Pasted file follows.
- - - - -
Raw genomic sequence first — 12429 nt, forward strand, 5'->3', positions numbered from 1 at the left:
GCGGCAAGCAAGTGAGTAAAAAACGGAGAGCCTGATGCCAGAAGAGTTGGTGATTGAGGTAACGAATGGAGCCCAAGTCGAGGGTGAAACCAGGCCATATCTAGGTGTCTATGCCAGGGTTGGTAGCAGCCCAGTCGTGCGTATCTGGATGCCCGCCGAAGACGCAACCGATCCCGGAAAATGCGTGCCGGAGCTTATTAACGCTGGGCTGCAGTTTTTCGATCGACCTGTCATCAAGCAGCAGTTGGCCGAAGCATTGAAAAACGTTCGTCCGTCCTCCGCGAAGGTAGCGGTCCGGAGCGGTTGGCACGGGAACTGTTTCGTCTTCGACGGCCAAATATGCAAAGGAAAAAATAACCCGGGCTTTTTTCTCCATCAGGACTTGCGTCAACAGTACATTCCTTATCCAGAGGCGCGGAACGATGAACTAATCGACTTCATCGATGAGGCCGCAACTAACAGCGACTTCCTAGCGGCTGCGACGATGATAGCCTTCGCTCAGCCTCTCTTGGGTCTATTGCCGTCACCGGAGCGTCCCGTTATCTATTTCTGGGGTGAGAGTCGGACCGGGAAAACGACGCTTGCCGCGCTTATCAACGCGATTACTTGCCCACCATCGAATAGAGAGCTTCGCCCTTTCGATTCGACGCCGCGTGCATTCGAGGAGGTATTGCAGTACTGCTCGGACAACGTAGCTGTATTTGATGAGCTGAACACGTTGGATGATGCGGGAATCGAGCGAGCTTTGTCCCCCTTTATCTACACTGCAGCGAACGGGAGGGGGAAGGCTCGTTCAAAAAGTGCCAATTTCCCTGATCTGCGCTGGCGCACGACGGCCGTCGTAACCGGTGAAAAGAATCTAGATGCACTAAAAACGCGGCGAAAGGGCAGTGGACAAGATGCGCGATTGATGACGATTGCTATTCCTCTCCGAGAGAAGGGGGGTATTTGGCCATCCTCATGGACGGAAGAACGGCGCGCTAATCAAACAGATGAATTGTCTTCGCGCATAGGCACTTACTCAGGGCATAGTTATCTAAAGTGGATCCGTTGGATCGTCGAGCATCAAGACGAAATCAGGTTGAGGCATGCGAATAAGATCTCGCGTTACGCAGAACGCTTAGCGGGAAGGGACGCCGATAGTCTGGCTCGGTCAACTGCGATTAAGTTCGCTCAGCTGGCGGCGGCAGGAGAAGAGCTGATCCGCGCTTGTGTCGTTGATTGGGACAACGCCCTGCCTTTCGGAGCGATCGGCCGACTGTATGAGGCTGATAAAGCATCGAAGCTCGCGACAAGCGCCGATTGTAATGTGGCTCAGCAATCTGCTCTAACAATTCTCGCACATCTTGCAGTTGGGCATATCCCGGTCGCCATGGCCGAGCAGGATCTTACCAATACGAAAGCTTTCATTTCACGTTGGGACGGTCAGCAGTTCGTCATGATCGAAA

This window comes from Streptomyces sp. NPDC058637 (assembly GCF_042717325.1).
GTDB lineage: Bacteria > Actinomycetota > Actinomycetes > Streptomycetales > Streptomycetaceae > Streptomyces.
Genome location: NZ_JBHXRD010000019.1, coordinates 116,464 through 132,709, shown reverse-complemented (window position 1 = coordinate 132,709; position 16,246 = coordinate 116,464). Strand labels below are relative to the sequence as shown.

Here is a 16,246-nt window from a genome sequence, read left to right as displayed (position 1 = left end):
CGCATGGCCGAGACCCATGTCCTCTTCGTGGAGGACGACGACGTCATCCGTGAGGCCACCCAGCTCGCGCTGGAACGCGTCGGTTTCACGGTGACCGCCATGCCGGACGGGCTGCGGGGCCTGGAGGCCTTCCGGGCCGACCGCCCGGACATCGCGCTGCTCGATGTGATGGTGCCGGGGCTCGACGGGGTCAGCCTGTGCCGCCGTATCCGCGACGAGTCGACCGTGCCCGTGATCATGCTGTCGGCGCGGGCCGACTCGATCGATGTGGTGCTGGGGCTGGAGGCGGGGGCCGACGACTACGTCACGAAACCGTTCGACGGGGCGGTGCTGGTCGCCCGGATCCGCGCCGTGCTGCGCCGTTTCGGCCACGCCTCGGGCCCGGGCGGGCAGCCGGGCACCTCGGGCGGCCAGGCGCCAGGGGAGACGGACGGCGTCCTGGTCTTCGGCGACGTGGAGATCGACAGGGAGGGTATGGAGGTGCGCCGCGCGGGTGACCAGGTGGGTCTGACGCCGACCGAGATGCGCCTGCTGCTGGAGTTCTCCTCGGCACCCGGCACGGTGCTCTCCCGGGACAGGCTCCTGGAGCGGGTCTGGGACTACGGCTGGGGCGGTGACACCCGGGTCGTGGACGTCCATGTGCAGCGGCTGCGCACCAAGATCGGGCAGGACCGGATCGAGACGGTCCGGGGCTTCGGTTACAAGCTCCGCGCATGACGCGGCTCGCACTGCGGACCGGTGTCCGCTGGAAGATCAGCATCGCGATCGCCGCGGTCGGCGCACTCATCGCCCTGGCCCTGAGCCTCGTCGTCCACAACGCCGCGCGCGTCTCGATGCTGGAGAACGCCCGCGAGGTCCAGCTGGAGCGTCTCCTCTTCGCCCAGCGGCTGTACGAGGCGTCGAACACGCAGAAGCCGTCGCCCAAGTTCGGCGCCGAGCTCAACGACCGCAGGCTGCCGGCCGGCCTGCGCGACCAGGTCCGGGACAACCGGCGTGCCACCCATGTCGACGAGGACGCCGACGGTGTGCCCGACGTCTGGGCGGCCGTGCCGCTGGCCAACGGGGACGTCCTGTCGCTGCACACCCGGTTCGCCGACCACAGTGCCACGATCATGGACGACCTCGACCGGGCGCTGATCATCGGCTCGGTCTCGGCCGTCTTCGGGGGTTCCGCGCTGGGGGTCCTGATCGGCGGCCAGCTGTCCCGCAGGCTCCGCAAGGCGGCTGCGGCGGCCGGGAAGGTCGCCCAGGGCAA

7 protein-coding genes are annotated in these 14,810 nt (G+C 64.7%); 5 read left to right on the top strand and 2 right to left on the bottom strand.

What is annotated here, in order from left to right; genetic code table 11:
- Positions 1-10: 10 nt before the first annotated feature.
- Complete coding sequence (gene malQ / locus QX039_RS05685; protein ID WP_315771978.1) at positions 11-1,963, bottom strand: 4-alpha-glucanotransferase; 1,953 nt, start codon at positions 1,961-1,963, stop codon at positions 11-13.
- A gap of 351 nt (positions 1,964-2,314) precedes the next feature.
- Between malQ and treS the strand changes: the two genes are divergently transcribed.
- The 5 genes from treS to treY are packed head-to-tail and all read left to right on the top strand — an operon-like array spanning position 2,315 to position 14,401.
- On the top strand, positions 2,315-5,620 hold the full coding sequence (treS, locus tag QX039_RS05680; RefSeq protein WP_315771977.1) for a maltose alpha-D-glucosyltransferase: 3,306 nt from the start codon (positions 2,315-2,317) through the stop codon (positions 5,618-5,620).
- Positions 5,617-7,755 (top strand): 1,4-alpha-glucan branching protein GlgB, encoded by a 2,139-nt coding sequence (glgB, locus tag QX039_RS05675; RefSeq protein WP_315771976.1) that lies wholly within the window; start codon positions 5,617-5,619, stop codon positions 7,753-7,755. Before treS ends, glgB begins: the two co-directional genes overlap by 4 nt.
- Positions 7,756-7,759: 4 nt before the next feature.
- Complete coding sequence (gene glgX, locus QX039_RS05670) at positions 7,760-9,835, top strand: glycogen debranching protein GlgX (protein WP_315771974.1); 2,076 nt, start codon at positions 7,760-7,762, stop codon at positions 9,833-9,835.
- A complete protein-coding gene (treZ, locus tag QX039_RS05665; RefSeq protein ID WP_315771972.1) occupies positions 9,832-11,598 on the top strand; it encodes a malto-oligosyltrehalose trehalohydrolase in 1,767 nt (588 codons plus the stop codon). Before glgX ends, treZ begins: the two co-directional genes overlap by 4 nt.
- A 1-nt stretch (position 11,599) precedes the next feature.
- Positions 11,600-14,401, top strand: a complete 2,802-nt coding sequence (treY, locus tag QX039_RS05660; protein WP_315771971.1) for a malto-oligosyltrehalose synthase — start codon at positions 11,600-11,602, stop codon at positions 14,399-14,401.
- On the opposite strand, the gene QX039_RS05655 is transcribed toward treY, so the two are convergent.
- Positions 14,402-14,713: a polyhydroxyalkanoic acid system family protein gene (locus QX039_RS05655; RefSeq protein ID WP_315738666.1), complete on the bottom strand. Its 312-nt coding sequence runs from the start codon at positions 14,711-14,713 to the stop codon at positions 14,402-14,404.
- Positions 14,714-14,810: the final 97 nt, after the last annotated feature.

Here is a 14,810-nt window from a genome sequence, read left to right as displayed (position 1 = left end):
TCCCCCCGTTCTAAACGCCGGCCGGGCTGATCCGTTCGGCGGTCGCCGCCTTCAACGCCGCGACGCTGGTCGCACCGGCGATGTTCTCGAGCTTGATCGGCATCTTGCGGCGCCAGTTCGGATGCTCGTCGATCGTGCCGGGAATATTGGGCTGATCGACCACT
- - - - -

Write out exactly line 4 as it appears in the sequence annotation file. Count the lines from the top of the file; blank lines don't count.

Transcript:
GTDB lineage: Bacteria > Actinomycetota > Actinomycetes > Streptomycetales > Streptomycetaceae > Streptomyces.